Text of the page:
Trump Admin Awards $35 Million in Housing Grants to Assist Human Trafficking Survivors

Trump Admin Awards $35 Million in Housing Grants to Assist Human Trafficking Survivors
Advisor and daughter of the president Ivanka Trump (C) speaks during an event to highlight the Department of Justice grants to combat human trafficking, in the Indian Treaty Room of the Eisenhower Executive Office Building in Washington, on Aug. 4, 2020. (Drew Angerer/Getty Images)

The Trump administration announced on Tuesday that it is awarding more than $35 million in grants to provide safe and stable housing to human trafficking survivors.

Presidential adviser Ivanka Trump and Attorney General William Barr said the grants would be shared by 73 non-profit organizations in 34 states that provide housing and services to victims of human trafficking. The funding is expected to provide six to 24 months of transitional or short-term housing assistance to survivors, including to pay rent, utilities, or related expenses, such as a security deposit.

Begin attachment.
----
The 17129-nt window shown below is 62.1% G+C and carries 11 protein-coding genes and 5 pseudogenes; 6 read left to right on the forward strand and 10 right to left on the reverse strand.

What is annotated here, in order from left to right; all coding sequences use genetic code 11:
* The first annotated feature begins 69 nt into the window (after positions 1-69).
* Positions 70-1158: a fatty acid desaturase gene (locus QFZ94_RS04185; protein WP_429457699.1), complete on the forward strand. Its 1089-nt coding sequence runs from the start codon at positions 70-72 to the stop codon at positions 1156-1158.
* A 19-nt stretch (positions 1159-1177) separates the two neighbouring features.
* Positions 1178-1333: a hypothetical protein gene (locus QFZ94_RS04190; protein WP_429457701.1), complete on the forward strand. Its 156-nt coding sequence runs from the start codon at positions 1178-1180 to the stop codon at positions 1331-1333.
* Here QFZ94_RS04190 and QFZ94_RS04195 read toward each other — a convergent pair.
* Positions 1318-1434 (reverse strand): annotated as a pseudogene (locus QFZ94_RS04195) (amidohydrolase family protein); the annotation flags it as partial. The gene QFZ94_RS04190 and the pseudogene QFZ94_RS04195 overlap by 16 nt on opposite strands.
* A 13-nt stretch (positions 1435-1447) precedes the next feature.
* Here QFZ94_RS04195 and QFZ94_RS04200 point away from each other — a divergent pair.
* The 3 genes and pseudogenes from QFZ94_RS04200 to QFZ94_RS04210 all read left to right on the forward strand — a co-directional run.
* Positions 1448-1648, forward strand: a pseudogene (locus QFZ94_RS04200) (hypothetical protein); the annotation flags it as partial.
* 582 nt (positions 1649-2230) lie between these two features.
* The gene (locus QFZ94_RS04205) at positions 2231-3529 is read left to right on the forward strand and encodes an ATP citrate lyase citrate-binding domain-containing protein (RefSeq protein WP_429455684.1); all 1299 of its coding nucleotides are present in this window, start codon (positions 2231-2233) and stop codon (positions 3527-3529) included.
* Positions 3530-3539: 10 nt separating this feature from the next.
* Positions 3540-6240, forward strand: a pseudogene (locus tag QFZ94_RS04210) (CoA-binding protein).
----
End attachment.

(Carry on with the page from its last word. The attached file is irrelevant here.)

These grants are also expected to assist grantees to locate permanent housing, find a job, and receive occupational training and counseling, the administration said.

Trump and Barr made the announcement during a roundtable event at the White House where she was joined by other administration officials, leaders of non-profit organizations providing support to victims, and survivors of human trafficking. The funding is being provided by the Office for Victims of Crime within the Justice Department’s Office of Justice Programs.

About 24.9 million people around the world and in the United States, both adults and children, are trapped in some form of human trafficking, according to the White House. About 1 in 800 people in the United States are living in “modern slavery,” according to 2018 data by the Walk Free Foundation. The phrase is a broad term used to describe victims of forced labor, sexual exploitation or servitude, and forced marriages, among numerous other abuses.

Trump holds up an executive order